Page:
liv: cast iron sign showing etiolated couple drinking tea together (argument)
[personal profile] liv
Tangentially to this Captain Awkward letter, where the answer mentions that the writer's half-sister may have a different conflict style from hers, I started thinking about classifying conflict styles. It feels something like the Ask / Offer distinction in styles of communication (sometimes called Ask / Guess). It's useful to know that there is more than one way of doing it, and people whose style is different from yours are not necessarily terrible awful people who can't communicate respectfully.

The problem is I'm not sure there are two distinct approaches to conflict, or even what elements should be considered in defining conflict style. Like, JenniferP distinguishes between people who stick to the point of what the argument is actually about from people who bring up every grievance and character flaw they have with the person they're arguing with. And put like that it just sounds foolish; why would any reasonable person bring up something they're resentful about from years ago instead of staying on topic? But sometimes it just isn't that obvious what the "topic" is. Take the stereotype of the married couple who argue about how to squeeze the toothpaste or the position of the toilet seat; most likely the core issue isn't that, it's people not feeling respected, and if you were to insist that the only correct way to argue is to keep to the initial subject of the toothpaste or the toilet, you would never be able to address that. Like Ask vs Offer, there are healthy and also dysfunctional ways of applying both the stick to the subject approach and the broader grievances approach.

There are other axes of difference brought up in the discussion, and that came into my mind thinking about it. I don't exactly have snappy names for the tendencies, but some examples might be: immediate and explosive conflict versus sulking and resentment; yelling and swearing versus trying to keep everything civil and non-emotional; arguing in person and when upset and angry, versus waiting until one is calmer and possibly preferring a less real-time medium such as writing. And all of those seem to line up roughly, I wouldn't be surprised if you could divide people into those who prefer to act out their emotions and those who want to minimize expressions of anger. I mean, in an ideal world there would never be any conflict, people would negotiate everything and always come to the most satisfactory solutions by consensus, but I think that's not a reasonable standard for most humans in most relationships, so I'm interested in how best to handle things when something has already gone wrong, when there is hurt and anger.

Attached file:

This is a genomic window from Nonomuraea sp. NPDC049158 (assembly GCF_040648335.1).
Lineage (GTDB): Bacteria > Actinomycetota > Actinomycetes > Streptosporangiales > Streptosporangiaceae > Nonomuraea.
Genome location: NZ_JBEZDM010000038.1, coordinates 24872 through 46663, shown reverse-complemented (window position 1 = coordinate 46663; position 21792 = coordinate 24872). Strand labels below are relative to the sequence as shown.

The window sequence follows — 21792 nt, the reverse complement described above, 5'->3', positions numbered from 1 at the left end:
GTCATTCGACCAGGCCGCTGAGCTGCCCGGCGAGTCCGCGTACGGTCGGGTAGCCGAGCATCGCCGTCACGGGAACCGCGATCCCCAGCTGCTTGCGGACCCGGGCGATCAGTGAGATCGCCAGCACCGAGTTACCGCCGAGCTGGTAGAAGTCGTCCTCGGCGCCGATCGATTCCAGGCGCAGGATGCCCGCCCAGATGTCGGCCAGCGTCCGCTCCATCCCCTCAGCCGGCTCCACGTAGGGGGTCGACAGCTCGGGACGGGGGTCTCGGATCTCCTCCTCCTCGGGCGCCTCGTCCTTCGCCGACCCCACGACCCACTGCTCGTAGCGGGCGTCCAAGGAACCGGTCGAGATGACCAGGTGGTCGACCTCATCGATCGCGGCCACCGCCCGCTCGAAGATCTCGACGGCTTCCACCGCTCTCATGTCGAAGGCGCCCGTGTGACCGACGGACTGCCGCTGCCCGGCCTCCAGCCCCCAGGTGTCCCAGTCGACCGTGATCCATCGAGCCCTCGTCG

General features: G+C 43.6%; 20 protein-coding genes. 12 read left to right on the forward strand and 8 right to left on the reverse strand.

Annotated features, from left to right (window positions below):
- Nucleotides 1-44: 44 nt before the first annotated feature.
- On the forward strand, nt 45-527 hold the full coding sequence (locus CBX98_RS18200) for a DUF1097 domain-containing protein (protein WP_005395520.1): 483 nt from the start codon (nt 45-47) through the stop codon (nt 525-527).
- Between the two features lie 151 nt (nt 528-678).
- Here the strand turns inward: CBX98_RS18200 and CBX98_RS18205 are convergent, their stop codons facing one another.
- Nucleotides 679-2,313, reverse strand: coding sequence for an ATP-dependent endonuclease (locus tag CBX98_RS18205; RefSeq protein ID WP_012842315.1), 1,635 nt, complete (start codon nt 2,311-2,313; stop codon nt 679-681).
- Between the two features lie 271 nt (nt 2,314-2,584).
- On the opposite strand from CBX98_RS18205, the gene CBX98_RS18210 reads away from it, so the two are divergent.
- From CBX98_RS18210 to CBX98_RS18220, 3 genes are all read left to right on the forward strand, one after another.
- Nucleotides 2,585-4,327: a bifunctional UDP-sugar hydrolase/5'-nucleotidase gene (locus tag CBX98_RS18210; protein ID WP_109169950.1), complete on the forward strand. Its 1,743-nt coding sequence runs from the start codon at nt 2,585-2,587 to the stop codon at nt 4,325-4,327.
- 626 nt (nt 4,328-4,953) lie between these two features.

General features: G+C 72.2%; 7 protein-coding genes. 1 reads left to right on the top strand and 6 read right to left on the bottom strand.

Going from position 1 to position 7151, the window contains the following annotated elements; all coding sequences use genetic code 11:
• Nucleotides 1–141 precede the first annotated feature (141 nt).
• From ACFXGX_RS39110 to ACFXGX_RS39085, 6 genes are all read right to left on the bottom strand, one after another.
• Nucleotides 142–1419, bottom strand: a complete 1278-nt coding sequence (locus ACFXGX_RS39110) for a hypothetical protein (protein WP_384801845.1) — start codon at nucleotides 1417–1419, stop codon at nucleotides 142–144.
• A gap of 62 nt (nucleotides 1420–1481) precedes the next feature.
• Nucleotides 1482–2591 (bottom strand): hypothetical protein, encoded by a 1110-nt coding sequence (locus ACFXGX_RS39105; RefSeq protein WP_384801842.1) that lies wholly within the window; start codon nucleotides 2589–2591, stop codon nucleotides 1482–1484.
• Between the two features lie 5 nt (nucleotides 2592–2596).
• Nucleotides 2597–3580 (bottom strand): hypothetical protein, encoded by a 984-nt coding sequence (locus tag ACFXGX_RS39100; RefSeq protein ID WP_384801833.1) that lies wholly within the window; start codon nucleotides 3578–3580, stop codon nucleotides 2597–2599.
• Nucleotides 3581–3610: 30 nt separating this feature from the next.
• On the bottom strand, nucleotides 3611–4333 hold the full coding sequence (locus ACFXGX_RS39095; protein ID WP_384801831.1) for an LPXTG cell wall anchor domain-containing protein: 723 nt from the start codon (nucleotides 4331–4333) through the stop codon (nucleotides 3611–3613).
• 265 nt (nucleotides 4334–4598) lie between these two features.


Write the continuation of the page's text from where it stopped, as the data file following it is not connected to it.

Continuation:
My family of origin tend to be quite shouty and quite open about expressing emotions, and also go back to being best of friends once the immediate fight has blown over. So I get really agitated when someone who is upset with me refuses to speak to me and doesn't directly tell me what's wrong. Though intellectually I can see that sometimes it really is better to put a discussion off until a better time, and hopefully skip the yelling at eachother part. Equally, when someone is angry at me, I'm often reasonably good, though not perfect, at not shouting back, and it's easy to pat myself on the back and feel like I'm a nice person who de-escalates conflicts, but many people feel like I'm not really taking their anger seriously if I remain relatively calm, and I may be denying them the catharsis of a proper argument. So in that sense I'm on the other side of the fence compared to when I feel rejected if someone cuts me off because they don't trust themselves to be kind while upset.

An extreme example is the whole non-violent communication thing. I generally find sense in the advice that it's more constructive to talk about people's behaviour rather than their personality, using I-statements like: when you do this thing that annoys me, I feel disrespected, instead of accusations like: you're so annoying and you don't respect me! But I've also seen serious arguments that NVC can hurt people, especially when power dynamics are taken into account. Just as yelling and verbal aggression can be used to intimidate and bully and even abuse, so can insisting that people must repress their emotions and refusing to listen to them unless they can demonstrate exactly the right words and the right affect.

So help me refine my ideas? What variations in conflict style have I not thought of? What approaches to conflict and argument do you find most productive? I mean, assuming that the arguers are already upset and you can't just magically all get along. Are there any ways of arguing that you think are just bad and should always be avoided?

(no subject)

Date: 2016-09-09 05:56 pm (UTC)
From: [personal profile] ewt
This reminds me a bit of the Satir Modes -- these were described by Virginia Satir, an American family therapist, but I came across them in a book called "The Gentle Art of Verbal Self-Defense" by Suzette Haden Elgin, a science fiction writer and linguist. Her old website has some links, and there a various extracts from the book at various pages around the internet (including this one).

Much of it is very American in focus, but some of the principles are
more universally applicable, I think.